Given that by this point we were one of the only fields still running, we had the benefit of lots of senior folks being within arms reach during the multiple replay discussions. I’m confident that the replays are in line with the spirit of the manual. Nobody likes replays (trust me, I ate lunch at 5pm on Saturday because of them), but everyone is entitled to plead their case within the guidance of the rules.

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As stated, I am the lead mentor for one of the teams in the alliance that was involved in both replays and was present for every single match in Daly. I can say without a doubt, and could also do that in the moment, that the lights going out had zero impact on match 13. We were down approximately 80 points at the time of the outage due to penalties and an intake being broken, which coincidentally was also a point of contention in match 11 that was argued first before the power outage on the driver station timer. It genuinely felt like a makeup call of sorts

I also have on video the exact moment the timer went out (90 seconds remaining in the match) and approximately the time it went back on. I don’t have the exact time because I was following our robot doing cycles, but the first time I see the timer lights go back on their is still 66 seconds remaining in the match. I know I am not going to win this argument (and don’t even really want to start it), but I also won’t be convinced that the ~23 seconds impacted the outcome of the match. I guess what I am saying is that in my opinion, and admittedly I have been wrong before, that to truly be in line with the spirit of the manual have to consider all factors of the match at the time of the field fault. Score of the matches, broken intakes etc. for both matches 11 and 13 seemed to me to make both calls a no-brainer (one ruling was against my alliance and one ruling was in favor of my alliance).

I promise I won’t drag this thread on any longer and thank you for letting this grumpy, old man rant. I will try to end my post on a positive note again, although I disagree with you Jared, I do want to thank all the volunteers who spend so much of their time to put on these wonderful events. You guys rock! Thanks again to everyone on teams 2659, 4206, 4795, and 230. It was a great run!!!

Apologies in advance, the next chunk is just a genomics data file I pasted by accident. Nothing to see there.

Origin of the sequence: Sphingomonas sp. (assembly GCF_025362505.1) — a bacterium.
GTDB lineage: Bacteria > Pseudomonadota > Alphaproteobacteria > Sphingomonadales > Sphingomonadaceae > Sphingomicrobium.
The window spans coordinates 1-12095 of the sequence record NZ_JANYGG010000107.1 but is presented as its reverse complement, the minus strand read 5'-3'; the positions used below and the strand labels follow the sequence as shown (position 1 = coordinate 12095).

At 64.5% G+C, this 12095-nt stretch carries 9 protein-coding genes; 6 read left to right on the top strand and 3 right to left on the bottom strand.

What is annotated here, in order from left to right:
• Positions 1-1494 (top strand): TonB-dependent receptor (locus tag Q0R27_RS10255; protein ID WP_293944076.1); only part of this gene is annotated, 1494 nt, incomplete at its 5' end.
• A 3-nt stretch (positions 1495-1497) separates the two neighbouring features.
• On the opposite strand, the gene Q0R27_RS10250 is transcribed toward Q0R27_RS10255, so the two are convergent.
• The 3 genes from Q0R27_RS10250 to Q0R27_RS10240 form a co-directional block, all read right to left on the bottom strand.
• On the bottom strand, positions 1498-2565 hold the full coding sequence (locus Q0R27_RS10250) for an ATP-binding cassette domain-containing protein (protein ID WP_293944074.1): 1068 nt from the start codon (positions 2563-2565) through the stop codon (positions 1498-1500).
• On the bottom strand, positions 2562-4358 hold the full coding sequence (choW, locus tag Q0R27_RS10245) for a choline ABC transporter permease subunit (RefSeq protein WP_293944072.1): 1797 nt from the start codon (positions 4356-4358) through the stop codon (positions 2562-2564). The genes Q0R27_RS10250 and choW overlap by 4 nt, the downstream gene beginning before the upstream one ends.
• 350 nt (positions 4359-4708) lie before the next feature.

Id like to provide a little context as to why the time going out was an arena fault for our team and though we can never know for sure, was match effecting. Some context to start, I’ve been a part of my team for many years and throughout those years have seen many field faults and errors. One of the teachings that I tell the students on the field is to look at the use the clock on the field and never trust the scoreboard, this is because it is not part of the field and any information you get from it cannot be trusted. This was the advice given to the students.

As for why it was match effecting, that part is simple when you take into account strategy. After our first playoff match our partners noticed that we did not complete our links until later in the match and they were worried they wouldn’t get done, but we replied stating that it helped make the opponent think they were winning and either ease off or get them to climb early. This style of scoring was then adopted for the match. The plan was to score cones until a specific time where we then would switch to cubes. If you watch the replay of the match you will see that we finished the game having most of our top/mid cubes missing. We did not see the time and therefore did not switch to filling in those slots until it was too late. If the final score was a difference of 26 points, then that’s as simple as 3 cubes because of the link bonus.

Now there’s many things that our team could have done to prevent this situation from happening like having our switch point be tied to the cone placements instead of the time or referencing the audience display as a backup and its also debatable the extent to the effect that this had but that is not the point. A verified arena fault happened that affected our ability to play the game with enough of an effect to have possibly changed the outcome of the match.

It’s unfortunate that this occurred as a clean match is always better for both teams. I’m not quite sure what your reference to recognized teams is about since myself on 4946 and a student from 5472 were the ones to argue for the replay.(Shoutout to this student for being such an awesome captain and not being afraid to advocate for the alliance) I’d also like to say that it’s important to look at things from the other teams’ perspectives as it was just a soul crushing to lose a match unjustly, and regardless of a team’s renown, every team should get a fair match. (You only know about the famous teams replays because there famous, it doesn’t mean it doesn’t happen to other teams aswell)

Anyway, I hope that your team enjoyed the experience regardless and that this doesn’t hamper your willingness to support the students on their path through FIRST.

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Rationally, I agree with you: down by a lot of points, the thing that went wrong clearly wasn’t the reason why.

But the rules justify a team’s request in this case, imo.